Back in Tacloban, Rico Rugal showed this correspondent around the remnants of his home, 20 meters from the waterfront.
“We have got nothing, no shelter,” he said, pointing to the eight families – all neighbors – now crammed into the house, their own homes now lying like bomb-battered timber ruins outside,, such was the force of the wind and water that battered Tacloban on November 8.
The battered, wartime-like destruction in this part of Tacloban is among the starkest examples of destruction wreaked upon the central Philippines by Yolanda, with the UN seeking $791m for a year-long recovery plan and the Philippine government has separately launching a four-year $8.17bn reconstruction plan.
“We have no schedule for temporary schedule, nothing yet,” Mr Rugal said, “I think they are planning.”
He said regardless of whether he is offered a shelter or not, he will stay put and try to cobble together some repairs for his house. “This is my homeplace, my hometown.”
Mr Rugal’s home is within sight of the damaged bell-tower at Santo Niño church, a block from the devastated town shoreline.
A packed crowd crammed into a rain-sodden Santo Niño church on Christmas morning – the roof was torn off by Yolanda and the plastic sheeting patch-up job cannot hold back the tap-like runs of rainwater from spattering onto pews and worshippers below.
And while churchgoers listened to a sermon by the Papal Nuncio to the Philippines, Vicky Abelia served espressos and toasted sandwiches at the José Karlos coffeeshop across the street.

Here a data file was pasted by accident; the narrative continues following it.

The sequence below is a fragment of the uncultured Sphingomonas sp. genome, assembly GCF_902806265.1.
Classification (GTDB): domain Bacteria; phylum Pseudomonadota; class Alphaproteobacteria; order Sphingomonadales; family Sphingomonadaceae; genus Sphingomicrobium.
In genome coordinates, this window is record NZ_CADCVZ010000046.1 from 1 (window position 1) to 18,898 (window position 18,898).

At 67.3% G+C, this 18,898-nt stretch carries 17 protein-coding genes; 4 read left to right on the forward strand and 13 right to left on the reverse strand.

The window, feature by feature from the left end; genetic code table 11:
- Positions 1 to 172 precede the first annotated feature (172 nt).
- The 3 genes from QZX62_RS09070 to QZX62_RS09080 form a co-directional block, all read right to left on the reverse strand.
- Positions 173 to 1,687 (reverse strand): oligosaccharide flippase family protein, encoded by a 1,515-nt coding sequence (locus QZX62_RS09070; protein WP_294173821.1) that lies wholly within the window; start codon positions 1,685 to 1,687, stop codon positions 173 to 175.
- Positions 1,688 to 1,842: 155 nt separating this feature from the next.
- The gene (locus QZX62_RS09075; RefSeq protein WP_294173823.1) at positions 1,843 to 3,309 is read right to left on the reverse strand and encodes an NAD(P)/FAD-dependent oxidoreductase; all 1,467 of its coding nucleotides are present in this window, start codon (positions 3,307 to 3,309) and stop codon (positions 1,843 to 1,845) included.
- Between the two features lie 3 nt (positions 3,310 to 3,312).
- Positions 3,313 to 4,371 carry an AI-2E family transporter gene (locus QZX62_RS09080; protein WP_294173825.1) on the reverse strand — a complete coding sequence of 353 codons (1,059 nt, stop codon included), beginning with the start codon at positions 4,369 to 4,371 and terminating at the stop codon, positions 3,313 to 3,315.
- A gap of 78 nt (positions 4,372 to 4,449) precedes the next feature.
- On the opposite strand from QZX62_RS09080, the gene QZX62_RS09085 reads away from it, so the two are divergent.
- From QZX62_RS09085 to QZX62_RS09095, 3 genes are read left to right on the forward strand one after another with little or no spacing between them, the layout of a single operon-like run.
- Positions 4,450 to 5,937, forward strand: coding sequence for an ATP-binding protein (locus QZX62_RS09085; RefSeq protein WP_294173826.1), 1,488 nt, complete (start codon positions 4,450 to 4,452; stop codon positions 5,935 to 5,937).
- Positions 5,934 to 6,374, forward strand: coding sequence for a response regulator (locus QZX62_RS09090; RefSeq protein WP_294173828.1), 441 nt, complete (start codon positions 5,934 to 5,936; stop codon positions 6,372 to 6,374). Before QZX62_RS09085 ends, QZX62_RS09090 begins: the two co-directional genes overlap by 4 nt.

She said that cozy wood-veneered shop is the longest-established such enterprise in Tacloban, and re-opened a week before Christmas. Located close to the shoreline, the shop was deluged with 6 feet of water the morning Typhoon Yolanda hit, damaging almost all of the shops furniture and equipment.
‘Everything was destroyed, under water,” Ms Abelia said. Now the onus is to get business up to speed after re-opening. “From the food to the drinks, we make everything here, pastries and cakes,” she said.
But prices have gone up since the storm, making recovery more challenging for those businesses that have reopened. “Goods like butter we use for baking cakes cannot be got, or are twice the price as before,” she said, pointing to a much-remarked downside of the post-disaster recovery period.
About 90 percent of the total damage and losses incurred from the storm has fallen on the private sector, with the remaining 10 percent on the public sector, according to Philippine Government data, with the combined share of the service sector to GDP in the storm-affected areas around 11.7 percent in 2012.